A look back: my first “stage”

At the time I started my 3 month stage in Younvtille, I could not realize the impact the experience would have on my career.  I had some previous experience in bakeries and restaurants, but I consider this to be the “beginning.” With the discipline and attention to detail, there could not have been a better way to mold me.  I only had good habits to pick up.  Their core value are deeply implanted into my memory – modesty, integrity, respect, responsibility, awareness, initiative, collaboration, consistency, impact, success, legacy.

I thought my role would be insignificant as a stage, but I was wrong.  We were all integral parts of the team and very important in making memories for the guests.  Stages here didn’t just pick herbs or clean, they really did learn.  Pastry Chef Courtney Schmidig deserves a lot of praise because she’s pretty much a bad ass.  I would find myself tying shortbread alone in the “red room” many days, never expecting company – but most days, I had company.  Every task was just as important, and not just “stage” work.   She may not know it, but she gained a lot of respect from me.   As did most of the staff.  Wendy Sherwood of la forêt, now a Napa chocolatier, held me very accountable.  I am glad they were strict with me, which kept me under a fear of failing – it made me more aware of my actions and surroundings.  It’s not just coincidence that many of the new(er) great chefs in this world have walked this path.

After staging abroad for the past 3 months, I realized that working clean and organized is not inherent to all – being cleaner than most is not good enough (for me).  In Yountville, we had deli trays where we could put our trim from our prep so it was a quicker and easier clean up.  In many other kitchens, we use deli containers/condi box/old baking paper.  Many kitchens will do a big clean right before service, but I have found that cleaning up after every task is just as important. I find it easier to focus when my workspace is not cluttered. I was taught that towels should always be refolded after every use.  At AOC when I went to go help Justin for New Years, I noticed that they even have silver containers that hide them.  A wadded up towel just freaks me out.  I feel as if this is just an extension of your discipline in the kitchen.  I find myself refolding a lot of towels here.  That brings me to my ultimate kitchen peeve – the dish pit.  It should always be organized – like things stacked together and really dirty containers rinsed off.  If you have a second to load, by all means, load.  Justin made another astute observation, as he always does – when others are stressed about the messiness of the dish pit, they will eventually control their frustrations by organizing it themselves.  I will mention again that I am a bit OCD.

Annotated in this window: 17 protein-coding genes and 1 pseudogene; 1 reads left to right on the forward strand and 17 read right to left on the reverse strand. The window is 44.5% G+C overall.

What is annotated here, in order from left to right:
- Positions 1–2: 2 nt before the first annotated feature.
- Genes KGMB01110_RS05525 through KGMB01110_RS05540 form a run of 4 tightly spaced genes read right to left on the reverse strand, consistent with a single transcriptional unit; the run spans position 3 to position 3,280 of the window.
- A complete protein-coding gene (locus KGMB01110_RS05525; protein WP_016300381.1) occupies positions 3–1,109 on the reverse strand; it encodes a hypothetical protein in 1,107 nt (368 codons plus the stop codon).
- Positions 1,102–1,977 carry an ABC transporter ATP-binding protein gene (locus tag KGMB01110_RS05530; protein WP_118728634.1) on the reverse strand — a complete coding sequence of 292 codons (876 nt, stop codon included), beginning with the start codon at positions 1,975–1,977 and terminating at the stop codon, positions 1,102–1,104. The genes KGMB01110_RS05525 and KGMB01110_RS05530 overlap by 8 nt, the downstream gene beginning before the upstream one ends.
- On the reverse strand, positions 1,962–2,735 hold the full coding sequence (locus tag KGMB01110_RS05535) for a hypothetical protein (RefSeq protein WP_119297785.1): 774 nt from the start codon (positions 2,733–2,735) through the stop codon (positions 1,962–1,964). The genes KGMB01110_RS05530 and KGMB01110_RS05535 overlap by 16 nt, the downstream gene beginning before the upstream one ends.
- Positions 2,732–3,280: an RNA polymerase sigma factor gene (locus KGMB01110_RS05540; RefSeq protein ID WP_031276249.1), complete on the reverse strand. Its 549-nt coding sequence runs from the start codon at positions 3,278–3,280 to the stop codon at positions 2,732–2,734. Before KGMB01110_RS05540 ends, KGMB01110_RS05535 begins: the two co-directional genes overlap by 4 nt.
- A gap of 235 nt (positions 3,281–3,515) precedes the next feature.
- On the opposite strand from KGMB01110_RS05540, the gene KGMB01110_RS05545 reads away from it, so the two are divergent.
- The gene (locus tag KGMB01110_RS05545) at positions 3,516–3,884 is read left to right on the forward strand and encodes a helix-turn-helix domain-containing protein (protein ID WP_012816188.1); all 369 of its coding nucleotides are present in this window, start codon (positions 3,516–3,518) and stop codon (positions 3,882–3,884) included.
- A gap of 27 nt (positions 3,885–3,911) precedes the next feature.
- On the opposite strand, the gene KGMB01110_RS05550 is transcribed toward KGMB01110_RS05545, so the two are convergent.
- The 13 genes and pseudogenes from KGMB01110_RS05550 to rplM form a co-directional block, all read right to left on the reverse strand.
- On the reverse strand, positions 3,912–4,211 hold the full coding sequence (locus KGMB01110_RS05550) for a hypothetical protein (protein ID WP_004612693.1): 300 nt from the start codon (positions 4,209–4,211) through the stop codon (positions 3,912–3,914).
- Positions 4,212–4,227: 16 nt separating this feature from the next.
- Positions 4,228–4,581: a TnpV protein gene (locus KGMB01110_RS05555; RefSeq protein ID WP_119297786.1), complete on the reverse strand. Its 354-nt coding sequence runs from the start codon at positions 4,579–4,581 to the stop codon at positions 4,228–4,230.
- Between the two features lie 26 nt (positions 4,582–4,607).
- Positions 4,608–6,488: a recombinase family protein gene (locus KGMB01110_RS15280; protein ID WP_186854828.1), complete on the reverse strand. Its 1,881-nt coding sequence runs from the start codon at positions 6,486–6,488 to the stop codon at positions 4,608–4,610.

It is important to greet your peers by saying good morning and good-night/afternoon/bye, whatever is acceptable by the culture’s standard. (I learned you never say good-bye to a Dane, unless you will really never see them again.  You are to say, “See you later” or “Hej Hej” which sounds like “Hi Hi.”  Here in Denmark, they care about how your weekend was, how your wife is doing, what you plan on doing next weekend, or just how you are.  Greeting is a sign of respect.  Why is it so much easier to greet your co-workers than your in-laws?

Sense of Urgency – this may have been my favorite lesson. A sense of urgency is a discipline, a focused mindset, an awareness.  The top kitchens always work like they don’t have enough time in the day.  I feel like if you have a sense of urgency during prep, you’ll have a better service because you’re focused and ready.  I like to wear a watch when I’m in the kitchen – it keeps me in check.  I have been told I’m too intense and sometimes it intimidates my co-workers.  I apologize to all I have ever worked with, but I was raised by Chinese parents (no I did not play an instrument, but I was once a math champ in my elementary years).  Personally, I like to skip the bs and get to work.  I don’t like it when smokers get smoke breaks while I get no break at all.  I don’t mind music.  Just as long as I don’t have to hear “like a G6” or “Barbara Streisand.”

“What would you do if you knew you could not fail.” – TK

Those are words I am trying to live by every day.

The pastry team under Pastry Chef Courtney Schmidig definitely left a lasting impact on me.  Hopefully I brought a little of it with me to Belgium and Denmark.

About Karen Man

a student, teacher, sister, daughter, friend, baker, thrower of dinner parties, jumper at the opportunity to fail, made of unicorn breath and Danish summers, and lover of sunflowers.
This entry was posted in General restaurant thoughts. Bookmark the permalink.

2 Responses to A look back: my first “stage”

  1. Lisa Lov says:

    So wait….where do chocolate-coated macaroons fit into all of this?

  2. Pingback: The Missing Ingredient (Part 2) | tasty bits

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